This project is part of the Water Quality Knowledge Impulse. Water quality is not only a matter for water managers. We are all collectively responsible for water of good quality. How can we ensure that people modify their behaviour for the benefit of water quality? In this ‘Behavioural knowledge’ project we will try to answer this question.
What is the problem?
Water managers work hard on improving ecological water quality. But more than their effort alone is needed to improve the water quality in the Netherlands. Part of the solution lies in you and me behaving differently. Together we can ensure that less plastic, fewer pharmaceutical residues and fewer fertilisers end up in the water. But how do you get people to adjust their habits and modify their behaviour? That is what this project is about.
What are we going to do?
Many people have a lot of trouble changing their habits and behaviour. Citizens find it especially difficult to behave in a particular way if this mostly involves practical inconveniences in the short term, with the positive consequences only to be experienced in the future. Among the factors determining how appealing the desirable conduct is to citizens, companies and governments is the physical, social and policy context.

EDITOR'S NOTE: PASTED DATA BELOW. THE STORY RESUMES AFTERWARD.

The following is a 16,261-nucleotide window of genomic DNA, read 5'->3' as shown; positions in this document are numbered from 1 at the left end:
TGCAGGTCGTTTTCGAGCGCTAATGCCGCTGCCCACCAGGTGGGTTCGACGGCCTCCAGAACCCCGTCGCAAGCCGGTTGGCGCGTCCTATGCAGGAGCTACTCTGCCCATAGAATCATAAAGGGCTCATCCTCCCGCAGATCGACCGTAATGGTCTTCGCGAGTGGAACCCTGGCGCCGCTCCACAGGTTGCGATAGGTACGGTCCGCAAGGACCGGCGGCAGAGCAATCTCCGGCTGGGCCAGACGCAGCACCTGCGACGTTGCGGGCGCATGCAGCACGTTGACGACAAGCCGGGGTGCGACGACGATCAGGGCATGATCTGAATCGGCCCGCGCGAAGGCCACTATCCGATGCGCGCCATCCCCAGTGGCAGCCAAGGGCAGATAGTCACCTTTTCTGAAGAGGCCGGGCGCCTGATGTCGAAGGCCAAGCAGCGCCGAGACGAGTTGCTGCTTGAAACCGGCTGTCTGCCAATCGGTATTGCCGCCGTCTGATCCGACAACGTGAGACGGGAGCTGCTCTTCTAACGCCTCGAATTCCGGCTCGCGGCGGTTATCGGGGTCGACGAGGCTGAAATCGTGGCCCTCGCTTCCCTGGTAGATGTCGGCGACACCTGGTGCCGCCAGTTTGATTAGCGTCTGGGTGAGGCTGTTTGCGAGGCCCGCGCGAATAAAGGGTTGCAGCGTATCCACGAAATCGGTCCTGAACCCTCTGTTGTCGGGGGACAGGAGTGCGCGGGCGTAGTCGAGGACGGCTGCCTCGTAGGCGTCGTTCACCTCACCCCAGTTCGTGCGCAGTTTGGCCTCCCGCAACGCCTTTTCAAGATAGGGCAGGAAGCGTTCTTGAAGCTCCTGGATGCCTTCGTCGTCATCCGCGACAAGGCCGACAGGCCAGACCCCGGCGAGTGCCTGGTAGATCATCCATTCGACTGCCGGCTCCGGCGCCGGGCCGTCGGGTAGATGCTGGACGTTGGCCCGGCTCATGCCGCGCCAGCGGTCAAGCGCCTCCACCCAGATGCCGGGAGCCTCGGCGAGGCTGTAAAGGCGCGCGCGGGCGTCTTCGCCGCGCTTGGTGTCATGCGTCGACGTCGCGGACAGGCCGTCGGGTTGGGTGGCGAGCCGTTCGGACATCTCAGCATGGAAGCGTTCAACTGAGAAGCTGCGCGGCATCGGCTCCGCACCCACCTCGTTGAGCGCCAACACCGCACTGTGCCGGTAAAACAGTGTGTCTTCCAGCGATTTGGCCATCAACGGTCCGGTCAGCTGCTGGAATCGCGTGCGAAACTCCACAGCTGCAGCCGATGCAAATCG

People are more inclined to make the desirable choice when the choice is easy, attractive and socially acceptable. Thus, fashionable bottles stimulate people to drink more tap water. This reduces plastic waste. When we want technical solutions to better embedded, a change in behaviour is also often called for. We could for instance use filters in washing machines to cut the amount of microplastics from clothing that end up in the water. But the successful introduction of this solution requires a behavioural change on the part of citizens, companies and governments. Citizens have to choose washing machines with filters, companies have to manufacture and sell the washing machines, and governments could financially assist the introduction of these washing machines.
The development of behavioural knowledge is an important component of the Water Quality Knowledge Impulse. This involves studying what Water Authorities, drinking water utilities and governments can do to stimulate behavioural changes that have a positive impact on water quality.
What are the deliverables?
To date, the insights from behavioural sciences have not, or have hardly, been applied in water management. The ‘Behavioural knowledge’ project brings these separate worlds together. With this in mind, we will develop a toolbox for professionals at Water Authorities, drinking water utilities and governments. This will allow them to apply insights from the behavioural sciences and public administration in practice. We will test the toolbox with water professionals to ensure that it meets their needs.